Dystopian fiction is a genre I avoid. So is science fiction. However I found myself allured to Kazuo Ishiguro’s novel Never Let Me Go, despite its classification as science fiction, and unwitting of its classification as dystopian literature. Why did I read so far outside my usual preferences? Because (perhaps because the classroom was such an exotic world to my homeschooled childhood) I often have a strong pull toward school stories. A book about a unusual school for gifted children proved irresistible.
Never Let Me Go is charged with the pleasure of unwrapping surprise after surprise. True, there is a gradual unveiling of a dimly understood horror. But there is also the miraculous development of friendship and love, of complex and beautiful characters. The true texture of childhood, with its concomitant menace and tensions, is given here: the piecing together of clues about the adult world, sometimes very wildly; the significance of “games” as apparatus to interpret the universe, to reconcile it with the interior world where we know what *ought* to be.
Ishiguro’s novel, as few do, meshed with my own thought processes to the extent that I dreamed about the book regularly during the period in which I was reading it. However, the other recent read that affected me that way was also oddly a dystopian school story, the kid lit book The Mysterious Benedict Society. It has some striking similarities to Never Let Me Go, being about gifted children, in a “privileged” school setting, working together to unmask the real motives of the adult authority figures they deal with.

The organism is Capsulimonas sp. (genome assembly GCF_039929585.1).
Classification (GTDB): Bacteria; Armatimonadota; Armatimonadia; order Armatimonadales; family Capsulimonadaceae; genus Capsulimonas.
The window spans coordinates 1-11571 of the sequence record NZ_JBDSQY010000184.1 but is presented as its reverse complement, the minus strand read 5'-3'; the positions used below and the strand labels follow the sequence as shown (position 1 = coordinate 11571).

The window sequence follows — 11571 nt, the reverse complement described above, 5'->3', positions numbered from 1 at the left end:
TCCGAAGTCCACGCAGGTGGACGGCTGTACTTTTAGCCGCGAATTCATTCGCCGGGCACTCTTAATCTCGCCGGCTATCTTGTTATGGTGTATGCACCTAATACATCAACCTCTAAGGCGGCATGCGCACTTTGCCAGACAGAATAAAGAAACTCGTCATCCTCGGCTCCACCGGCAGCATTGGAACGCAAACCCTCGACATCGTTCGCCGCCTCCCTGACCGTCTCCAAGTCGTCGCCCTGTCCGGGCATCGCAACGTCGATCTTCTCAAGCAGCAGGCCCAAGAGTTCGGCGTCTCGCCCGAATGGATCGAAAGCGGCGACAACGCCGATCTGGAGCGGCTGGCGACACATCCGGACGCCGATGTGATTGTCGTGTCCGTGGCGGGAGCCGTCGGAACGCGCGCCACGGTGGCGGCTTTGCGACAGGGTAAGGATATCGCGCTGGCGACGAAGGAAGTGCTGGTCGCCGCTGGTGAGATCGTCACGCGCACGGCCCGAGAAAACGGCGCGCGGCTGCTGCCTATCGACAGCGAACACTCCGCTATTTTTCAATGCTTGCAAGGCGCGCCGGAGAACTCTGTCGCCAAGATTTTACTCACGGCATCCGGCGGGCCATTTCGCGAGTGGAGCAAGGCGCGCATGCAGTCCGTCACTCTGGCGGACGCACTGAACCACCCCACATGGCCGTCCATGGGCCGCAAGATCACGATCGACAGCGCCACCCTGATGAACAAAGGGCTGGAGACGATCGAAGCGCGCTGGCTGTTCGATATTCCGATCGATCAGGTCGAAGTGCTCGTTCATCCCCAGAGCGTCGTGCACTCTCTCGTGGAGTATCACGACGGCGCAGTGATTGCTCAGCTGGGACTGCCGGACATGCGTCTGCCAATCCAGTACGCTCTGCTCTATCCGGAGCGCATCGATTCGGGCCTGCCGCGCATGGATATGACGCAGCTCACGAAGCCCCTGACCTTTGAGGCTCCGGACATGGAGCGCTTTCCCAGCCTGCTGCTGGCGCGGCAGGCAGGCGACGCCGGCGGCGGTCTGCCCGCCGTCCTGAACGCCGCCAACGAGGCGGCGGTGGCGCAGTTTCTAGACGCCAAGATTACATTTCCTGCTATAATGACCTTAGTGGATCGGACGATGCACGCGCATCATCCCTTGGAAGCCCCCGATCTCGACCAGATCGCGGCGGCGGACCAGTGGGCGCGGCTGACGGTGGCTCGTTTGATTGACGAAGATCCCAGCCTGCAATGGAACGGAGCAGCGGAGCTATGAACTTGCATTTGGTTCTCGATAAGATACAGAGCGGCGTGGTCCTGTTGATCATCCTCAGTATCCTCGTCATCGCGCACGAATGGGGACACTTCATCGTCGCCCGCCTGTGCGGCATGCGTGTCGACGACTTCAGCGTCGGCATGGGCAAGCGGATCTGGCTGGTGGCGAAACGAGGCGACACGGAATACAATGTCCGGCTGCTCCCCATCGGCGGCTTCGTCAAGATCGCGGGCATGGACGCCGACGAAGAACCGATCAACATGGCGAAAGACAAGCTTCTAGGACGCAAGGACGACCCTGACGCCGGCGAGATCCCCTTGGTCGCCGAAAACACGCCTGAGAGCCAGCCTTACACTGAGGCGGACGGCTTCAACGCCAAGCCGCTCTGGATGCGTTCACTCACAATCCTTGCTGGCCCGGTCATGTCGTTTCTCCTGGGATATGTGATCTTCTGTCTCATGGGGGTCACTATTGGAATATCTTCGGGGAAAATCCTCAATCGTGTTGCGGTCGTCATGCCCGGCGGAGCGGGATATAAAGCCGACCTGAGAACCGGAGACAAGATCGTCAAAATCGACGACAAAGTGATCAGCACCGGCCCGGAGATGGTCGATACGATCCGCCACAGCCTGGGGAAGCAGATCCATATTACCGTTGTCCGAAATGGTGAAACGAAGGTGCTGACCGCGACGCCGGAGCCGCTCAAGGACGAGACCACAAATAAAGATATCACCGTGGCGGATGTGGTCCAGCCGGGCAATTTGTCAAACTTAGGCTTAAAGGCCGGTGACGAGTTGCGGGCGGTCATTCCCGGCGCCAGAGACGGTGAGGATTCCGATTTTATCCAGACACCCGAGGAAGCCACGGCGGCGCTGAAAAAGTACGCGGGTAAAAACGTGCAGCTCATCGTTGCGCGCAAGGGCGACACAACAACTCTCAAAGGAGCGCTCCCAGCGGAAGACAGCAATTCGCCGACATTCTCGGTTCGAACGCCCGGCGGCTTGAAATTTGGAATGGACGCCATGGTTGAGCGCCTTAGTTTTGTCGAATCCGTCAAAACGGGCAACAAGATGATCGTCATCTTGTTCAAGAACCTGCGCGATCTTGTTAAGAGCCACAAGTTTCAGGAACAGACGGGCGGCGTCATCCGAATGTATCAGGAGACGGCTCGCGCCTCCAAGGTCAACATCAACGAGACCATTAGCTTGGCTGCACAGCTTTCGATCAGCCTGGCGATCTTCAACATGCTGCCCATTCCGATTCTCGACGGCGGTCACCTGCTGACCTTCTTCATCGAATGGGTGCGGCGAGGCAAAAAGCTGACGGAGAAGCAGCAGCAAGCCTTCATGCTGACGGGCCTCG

As a high school age reader, I absorbed a lot of Sozhenitsyn’s writings. These too are dystopian but they are dystopian literature of witness. Like the two books already mentioned, One Day in the Life of Ivan Denisovich took over my dreams during the week I read it. It lingered in my mind a long time afterward, as if the prison camp had been a personal memory.
School is for many children a dystopian experience: a totalitarian system, a social concrete jungle, an indoctrination camp. Within and outside this world, the growing soul struggles for its nourishment. Joseph Brodsky, who grew up in Soviet Russia, relates the experience of childhood behind the Iron Curtain to the lives of school children everywhere in the closing words of his essay “Less Than One.” On his way to school, “if he had two extra minutes,” the little boy would pause “slide down on the ice and take twenty or thirty steps to the middle. All this time he would be thinking about what the fish were doing under such heavy ice.” Then he runs the rest of the way to school and gets settled in his seat. “It is a big room with three rows of desks, a portrait of the Leader on the wall behind the teacher’s chair, a map with two hemispheres of which only one is legal. The little boy takes his seat, opens his briefcase, puts his pen and notebook on the desk, lifts his face, and prepares himself to hear drivel.”
It is those two extra minutes the authorities have disregarded that will be their downfall. It is that fleeting experience of what is real that exposes their entire project as “drivel.”